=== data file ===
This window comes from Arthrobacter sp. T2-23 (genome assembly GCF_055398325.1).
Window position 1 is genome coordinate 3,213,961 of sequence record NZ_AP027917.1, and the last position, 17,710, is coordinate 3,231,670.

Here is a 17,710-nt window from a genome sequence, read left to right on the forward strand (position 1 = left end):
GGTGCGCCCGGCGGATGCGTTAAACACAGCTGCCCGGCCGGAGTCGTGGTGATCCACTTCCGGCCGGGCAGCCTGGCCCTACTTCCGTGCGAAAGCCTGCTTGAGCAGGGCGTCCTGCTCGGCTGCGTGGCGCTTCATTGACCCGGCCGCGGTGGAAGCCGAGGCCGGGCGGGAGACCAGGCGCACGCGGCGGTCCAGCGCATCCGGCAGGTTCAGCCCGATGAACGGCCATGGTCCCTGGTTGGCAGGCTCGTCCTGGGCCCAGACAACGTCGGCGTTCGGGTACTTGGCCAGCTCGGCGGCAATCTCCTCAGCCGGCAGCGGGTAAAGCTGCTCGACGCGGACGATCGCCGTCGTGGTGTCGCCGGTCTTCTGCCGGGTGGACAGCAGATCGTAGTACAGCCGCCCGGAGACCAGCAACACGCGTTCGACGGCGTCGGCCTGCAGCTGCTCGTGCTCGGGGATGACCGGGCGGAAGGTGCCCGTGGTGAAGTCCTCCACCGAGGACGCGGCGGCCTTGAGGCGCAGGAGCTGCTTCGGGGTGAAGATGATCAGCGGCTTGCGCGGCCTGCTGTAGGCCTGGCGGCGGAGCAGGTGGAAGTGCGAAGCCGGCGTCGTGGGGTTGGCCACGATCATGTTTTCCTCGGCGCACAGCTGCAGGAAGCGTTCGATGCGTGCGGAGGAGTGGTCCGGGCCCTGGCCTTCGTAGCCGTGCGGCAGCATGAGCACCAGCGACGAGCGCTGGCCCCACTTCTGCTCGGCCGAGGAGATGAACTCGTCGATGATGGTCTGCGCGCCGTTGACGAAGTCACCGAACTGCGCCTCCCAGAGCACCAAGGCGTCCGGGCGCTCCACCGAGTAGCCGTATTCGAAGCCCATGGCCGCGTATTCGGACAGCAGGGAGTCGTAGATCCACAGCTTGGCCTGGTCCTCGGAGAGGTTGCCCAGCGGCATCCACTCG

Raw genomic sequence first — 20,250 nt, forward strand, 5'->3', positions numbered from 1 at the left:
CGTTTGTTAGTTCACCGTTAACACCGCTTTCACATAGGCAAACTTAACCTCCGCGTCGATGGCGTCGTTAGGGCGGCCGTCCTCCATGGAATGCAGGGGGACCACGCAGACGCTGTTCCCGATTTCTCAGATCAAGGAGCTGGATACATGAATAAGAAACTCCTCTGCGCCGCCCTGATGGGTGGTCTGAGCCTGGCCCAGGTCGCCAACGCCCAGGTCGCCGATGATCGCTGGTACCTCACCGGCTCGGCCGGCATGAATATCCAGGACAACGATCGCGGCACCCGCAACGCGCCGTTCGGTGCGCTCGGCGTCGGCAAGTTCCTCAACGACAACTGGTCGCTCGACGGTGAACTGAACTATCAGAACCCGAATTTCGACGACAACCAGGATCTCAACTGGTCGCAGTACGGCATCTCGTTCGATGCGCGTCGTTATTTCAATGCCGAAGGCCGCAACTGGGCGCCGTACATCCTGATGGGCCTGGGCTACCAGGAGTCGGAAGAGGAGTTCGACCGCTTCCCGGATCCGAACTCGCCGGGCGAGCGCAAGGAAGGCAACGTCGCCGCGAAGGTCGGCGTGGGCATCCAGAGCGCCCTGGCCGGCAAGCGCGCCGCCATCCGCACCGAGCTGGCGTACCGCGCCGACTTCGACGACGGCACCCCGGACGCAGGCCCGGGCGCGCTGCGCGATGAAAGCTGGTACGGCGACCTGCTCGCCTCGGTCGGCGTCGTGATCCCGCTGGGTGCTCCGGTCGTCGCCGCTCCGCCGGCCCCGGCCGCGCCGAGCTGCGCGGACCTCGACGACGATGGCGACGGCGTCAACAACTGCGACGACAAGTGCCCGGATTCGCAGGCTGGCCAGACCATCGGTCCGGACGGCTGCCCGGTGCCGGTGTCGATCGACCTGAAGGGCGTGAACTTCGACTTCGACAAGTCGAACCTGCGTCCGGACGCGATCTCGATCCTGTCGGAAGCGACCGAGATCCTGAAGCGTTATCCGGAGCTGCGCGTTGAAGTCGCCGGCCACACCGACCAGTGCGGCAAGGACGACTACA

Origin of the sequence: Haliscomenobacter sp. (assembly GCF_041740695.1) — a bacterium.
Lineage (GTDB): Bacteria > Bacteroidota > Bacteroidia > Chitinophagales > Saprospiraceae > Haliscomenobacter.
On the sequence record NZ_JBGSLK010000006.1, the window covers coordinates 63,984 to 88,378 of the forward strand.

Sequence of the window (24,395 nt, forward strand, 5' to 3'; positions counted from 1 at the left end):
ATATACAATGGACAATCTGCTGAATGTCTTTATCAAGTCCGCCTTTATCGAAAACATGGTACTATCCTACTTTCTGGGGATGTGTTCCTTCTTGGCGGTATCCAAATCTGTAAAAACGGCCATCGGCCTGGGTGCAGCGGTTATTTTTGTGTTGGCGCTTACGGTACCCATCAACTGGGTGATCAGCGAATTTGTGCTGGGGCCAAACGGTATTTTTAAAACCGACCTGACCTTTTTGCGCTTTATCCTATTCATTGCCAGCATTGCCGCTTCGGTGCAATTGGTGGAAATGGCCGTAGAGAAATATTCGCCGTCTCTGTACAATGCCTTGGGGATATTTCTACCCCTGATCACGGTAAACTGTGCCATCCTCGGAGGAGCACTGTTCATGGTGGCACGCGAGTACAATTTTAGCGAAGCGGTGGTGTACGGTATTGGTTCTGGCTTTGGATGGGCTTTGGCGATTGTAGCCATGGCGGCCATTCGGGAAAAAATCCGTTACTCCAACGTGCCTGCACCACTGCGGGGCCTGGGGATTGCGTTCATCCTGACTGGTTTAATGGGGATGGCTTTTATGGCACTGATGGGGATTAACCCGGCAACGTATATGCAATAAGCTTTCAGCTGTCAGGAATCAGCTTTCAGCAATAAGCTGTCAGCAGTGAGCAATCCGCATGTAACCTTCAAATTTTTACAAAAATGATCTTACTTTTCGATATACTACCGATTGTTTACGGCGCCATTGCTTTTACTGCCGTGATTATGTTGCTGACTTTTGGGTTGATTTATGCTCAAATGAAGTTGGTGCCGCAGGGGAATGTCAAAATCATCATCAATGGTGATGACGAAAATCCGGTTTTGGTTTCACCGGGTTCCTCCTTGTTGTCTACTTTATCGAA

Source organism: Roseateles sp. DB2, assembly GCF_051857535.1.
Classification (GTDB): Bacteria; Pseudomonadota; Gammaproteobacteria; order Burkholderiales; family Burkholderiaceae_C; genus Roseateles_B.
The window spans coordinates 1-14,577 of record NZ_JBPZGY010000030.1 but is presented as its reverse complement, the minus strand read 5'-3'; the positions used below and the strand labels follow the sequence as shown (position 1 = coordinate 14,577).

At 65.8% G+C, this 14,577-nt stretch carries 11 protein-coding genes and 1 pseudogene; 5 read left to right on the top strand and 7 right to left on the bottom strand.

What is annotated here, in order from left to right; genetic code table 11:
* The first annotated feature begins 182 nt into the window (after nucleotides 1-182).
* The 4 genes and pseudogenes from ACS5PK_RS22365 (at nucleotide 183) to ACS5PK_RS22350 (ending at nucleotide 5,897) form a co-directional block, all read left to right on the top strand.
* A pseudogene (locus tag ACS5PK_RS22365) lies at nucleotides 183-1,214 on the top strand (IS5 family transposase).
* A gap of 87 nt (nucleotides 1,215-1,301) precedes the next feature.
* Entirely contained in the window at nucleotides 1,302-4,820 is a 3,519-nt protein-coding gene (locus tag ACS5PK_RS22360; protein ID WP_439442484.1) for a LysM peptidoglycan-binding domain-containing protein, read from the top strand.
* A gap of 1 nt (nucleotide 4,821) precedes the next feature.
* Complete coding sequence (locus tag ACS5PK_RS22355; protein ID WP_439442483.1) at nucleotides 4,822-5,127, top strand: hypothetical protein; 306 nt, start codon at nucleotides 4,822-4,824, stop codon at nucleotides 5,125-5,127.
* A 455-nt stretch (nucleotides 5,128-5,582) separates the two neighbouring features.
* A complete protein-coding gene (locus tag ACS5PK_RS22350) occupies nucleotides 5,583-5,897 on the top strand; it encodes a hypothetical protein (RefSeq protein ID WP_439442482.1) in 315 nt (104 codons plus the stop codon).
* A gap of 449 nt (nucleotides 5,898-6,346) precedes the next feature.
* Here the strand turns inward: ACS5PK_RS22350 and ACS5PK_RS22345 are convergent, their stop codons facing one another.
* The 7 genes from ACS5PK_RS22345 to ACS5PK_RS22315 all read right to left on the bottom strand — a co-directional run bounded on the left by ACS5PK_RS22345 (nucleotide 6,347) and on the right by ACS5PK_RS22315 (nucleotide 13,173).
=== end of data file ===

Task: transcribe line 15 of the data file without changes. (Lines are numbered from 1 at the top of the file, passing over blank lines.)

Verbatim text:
At 65.8% G+C, this 14,577-nt stretch carries 11 protein-coding genes and 1 pseudogene; 5 read left to right on the top strand and 7 right to left on the bottom strand.